I hope he turns it around soon. I really do. If he doesn’t, he runs the risk of being the biggest flop in the club’s history.
City can’t sell out Wembley
Just kidding, I’m not talking about this. It’s ridiculous.
We’re entering the transfer zone
Last week I listened to the brilliant 93:20 Podcast, which featured full-time United fan, part-time Bert, Sam Lee. Throughout the podcast, he provided plenty of transfer insight on the various rumours which have been doing the rounds and the pieces of information he’s managed to get regarding City’s upcoming transfers.
I won’t go into too much deal on everything that was said because, quite frankly, the 93:20 Podcast will cost you £4.00 per month and is absolutely worth every penny of that for this episode and dozens more, so I don’t want to just rip off their content and give you no reason to listen yourself.
What I will focus on is what Sam Lee has since written about outside of the podcast. Mainly that the midfield focus has moved away from Tanguy Ndombele and that Txiki’s sights have firmly set on an Atlético man. However, despite what reports the week before may have suggested, it isn’t Saúl. It is, instead, Rodri.
The 22-year-old centre-mid is a complex central midfielder. He has the ability to play the classic pivot role which Pep has built both his Barcelona and Bayern sides around with the likes of Busquets and Xabi Alonso, yet his sheer height gives him the physicality which is sorely needed in the physical demands of the Premier League. Personally, I see him as being able to provide slightly more of a box-to-box play-making role, somewhere between a Regista and a Carrilero. A Mezzala of sorts.
Of course, that entire last paragraph was bollocks. I’ve never seen him play, I didn’t even know who he was prior to the conversation Sam Lee had with the guys on the podcast. Looking at him since, I vaguely remember seeing his name in Football Manager once or twice, however as he only just signed for Atléti last summer it’s a bit of a shock to see us linked with him already.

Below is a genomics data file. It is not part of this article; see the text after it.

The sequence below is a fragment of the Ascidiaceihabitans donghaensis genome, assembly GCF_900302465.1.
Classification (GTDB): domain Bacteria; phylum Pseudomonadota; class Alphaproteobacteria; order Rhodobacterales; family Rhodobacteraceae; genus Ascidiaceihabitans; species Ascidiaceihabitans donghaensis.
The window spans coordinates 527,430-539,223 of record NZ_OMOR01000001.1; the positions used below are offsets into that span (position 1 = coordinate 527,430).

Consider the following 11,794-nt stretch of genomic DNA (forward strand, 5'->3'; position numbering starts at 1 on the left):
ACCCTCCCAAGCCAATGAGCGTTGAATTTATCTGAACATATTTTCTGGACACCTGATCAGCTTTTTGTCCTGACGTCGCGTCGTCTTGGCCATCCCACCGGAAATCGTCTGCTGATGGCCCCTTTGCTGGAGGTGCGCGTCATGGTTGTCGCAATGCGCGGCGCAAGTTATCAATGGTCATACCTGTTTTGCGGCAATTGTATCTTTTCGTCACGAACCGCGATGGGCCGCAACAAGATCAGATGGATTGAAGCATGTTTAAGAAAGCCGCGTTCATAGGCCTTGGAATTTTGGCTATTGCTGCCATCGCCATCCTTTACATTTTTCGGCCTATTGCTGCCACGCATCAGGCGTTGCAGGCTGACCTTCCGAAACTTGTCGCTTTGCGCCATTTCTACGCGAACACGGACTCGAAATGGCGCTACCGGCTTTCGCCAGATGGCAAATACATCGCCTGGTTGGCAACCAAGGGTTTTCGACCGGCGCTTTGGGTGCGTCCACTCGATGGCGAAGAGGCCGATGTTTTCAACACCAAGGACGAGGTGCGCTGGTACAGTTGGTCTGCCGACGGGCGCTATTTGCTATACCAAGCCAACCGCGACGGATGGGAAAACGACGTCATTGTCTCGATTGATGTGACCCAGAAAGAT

Barcelona are rumoured to be interested, as they supposedly were last summer, however last summer they no doubt had their sights firmly set on Frenkie De Jong, a player they now actually have, so I very much doubt they’ll provide any competition. Real Madrid are looking to revitalise their midfield, though no doubt the fact he’ll be taking the long journey (and, speaking from experience, it’s a hell of a long journey) from the Wanda Metropolitano to the Bernabeu will make it unlikely they’ll make a move. The rumour is that Madrid’s focus has turned to Ndombele, a player who City’s interest in seems to have waned by all accounts. However, Juventus are also strongly linked with Ndombele, and who knows where the club who inevitably misses out will turn?
With a release clause of reportedly €70m (£60m for all you plebs who can’t use a Google currency converter), it’s no wonder that City have identified him as their target. It smacks of Manchester City – it’s expensive but not too expensive. Why get rinsed by a club who knows they can bend you over a barrel when you want one of their players when you can identify an alternative who has a concrete release clause? Aymeric Laporte’s new contract was nothing more than a set-back, City ultimately got their man because they knew that there was only one price they needed to pay.
Reports have emerged that Rodri has told the club that he wants to leave, though Mundo Deportivo have quickly snuffed that story. It’s difficult to know which is true, however as Sam Lee pointed out on Twitter, City don’t usually get this deep into a transfer without having some idea that the player wants to join.
With seemingly little competition (so far) and a locked in amount of money they’d have to pay, making the negotiation stage of the transfer utterly redundant, it looks like this is a transfer which could very easily go ahead. Only two things could stop it in its tracks – either he signs a new deal with Atléti (who desperately need funds to be compliant with FFP with a new stadium hanging over them) or Manchester United wade in and offer them Ander Herrera and give Rodri a £450k per week basic wage.
Or Chelsea hire Simeone and Rodri suddenly decides that he wants to link up with his old manager.
Or City let Rodri go on holiday to Brazil, confident that the deal is wrapped up, only for PSG to intercept him and sign him under the club’s nose.
Okay, so there’s a few things that can stop this transfer from going ahead.